[Legality - Contracts contrary to statute] Describe usury Laws setting maximum limit for interest rates
[Legality - Contracts contrary to statute] Describe Gambling distribution of property based on chance among persons who have paid valuable consideration
[Legality - Contracts contrary to statute] Describe Licensing Statutes contract’s enforceability depends on purpose
[Legality] Contracts contrary to public policy are ____ void!
[Legality] Contracts in Restraint of Trade are generally ________ void
[Legality] What are some exceptions to the restraint of trade? 1.Covenant not to compete/sale of an ongoing busniess 2.Covenant not to compete/employment
[Legality] What are two categories of Unconscionable Contracts or Clauses 1.Procedural Unconscionability 2.Substantive Unconscionability
[Legality - Unconscionable Contracts or Clauses] Describe Procedural Unconscionability inconspicuous print or legalese; One party has much more bargaining power than another (adhesion contract) / take-it-or-leave-it basis
[Legality - Unconscionable Contracts or Clauses] Describe Substantive Unconscionability Contracts are oppressive or overly harsh; that deny a remedy for nonperformance; contract terms “shock the conscience” of the court?
[Legality] Define Exculpatory Clauses Release a party from liability in the event of monetary or physical injury no matter who is at fault
[Legality] When might an exculpatory clause be enforceable? when they are not against public policy, are not ambiguous, and do not shield parties from intentional conduct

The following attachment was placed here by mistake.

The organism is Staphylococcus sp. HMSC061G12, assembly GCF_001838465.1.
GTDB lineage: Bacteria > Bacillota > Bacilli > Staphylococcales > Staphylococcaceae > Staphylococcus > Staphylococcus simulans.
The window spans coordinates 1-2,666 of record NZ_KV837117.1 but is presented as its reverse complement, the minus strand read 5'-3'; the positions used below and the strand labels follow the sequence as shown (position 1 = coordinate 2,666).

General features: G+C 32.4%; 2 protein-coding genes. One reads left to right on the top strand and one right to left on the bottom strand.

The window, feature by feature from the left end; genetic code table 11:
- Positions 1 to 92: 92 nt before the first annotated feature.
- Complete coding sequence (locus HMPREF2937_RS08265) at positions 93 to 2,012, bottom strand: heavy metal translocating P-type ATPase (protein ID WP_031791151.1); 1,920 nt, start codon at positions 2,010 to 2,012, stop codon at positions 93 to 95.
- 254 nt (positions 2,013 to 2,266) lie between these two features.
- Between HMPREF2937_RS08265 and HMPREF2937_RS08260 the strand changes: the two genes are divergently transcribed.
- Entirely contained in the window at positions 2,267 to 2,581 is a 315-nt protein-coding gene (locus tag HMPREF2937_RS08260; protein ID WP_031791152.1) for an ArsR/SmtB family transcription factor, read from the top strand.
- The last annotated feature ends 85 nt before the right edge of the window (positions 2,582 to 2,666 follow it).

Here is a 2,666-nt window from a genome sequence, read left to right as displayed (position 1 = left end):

[Legality] Generally, an illegal contract is ___ void
[Legality] In illegal contracts, who is considered to be at fault? Both parties
[Legality] Describe justifiable ignorance of the facts If one party is ‘innocent’ (don’t know contract is illegal), they can recover if there has been unjust enrichment; Likewise, if an innocent party has fully performed, courts may enforce the contract against the other party
[Legality] Describe Members of Protected Classes When a statute protects a certain class of people, a member of that class can enforce the contract, even though the other party cannot
[Legality] Describe blue sky laws regulate sale of securities to individuals (protects the public from fraud)
[Legality] Describe withdrawal from an illegal agreement If the contract is executory, a party can withdraw from the contract, and recover the performance or its value
[Legality] Describe severalbe, or divisible, contracts Distinct parts that can be performed separately, with separate consideration for each part --- Illegal portion of contact can’t constitute the essence of the contract itself
[Legality] Describe fraud, duress, or undue influence Party to an illegal contract may be able to recover if wrongfully induced
Created by: savelae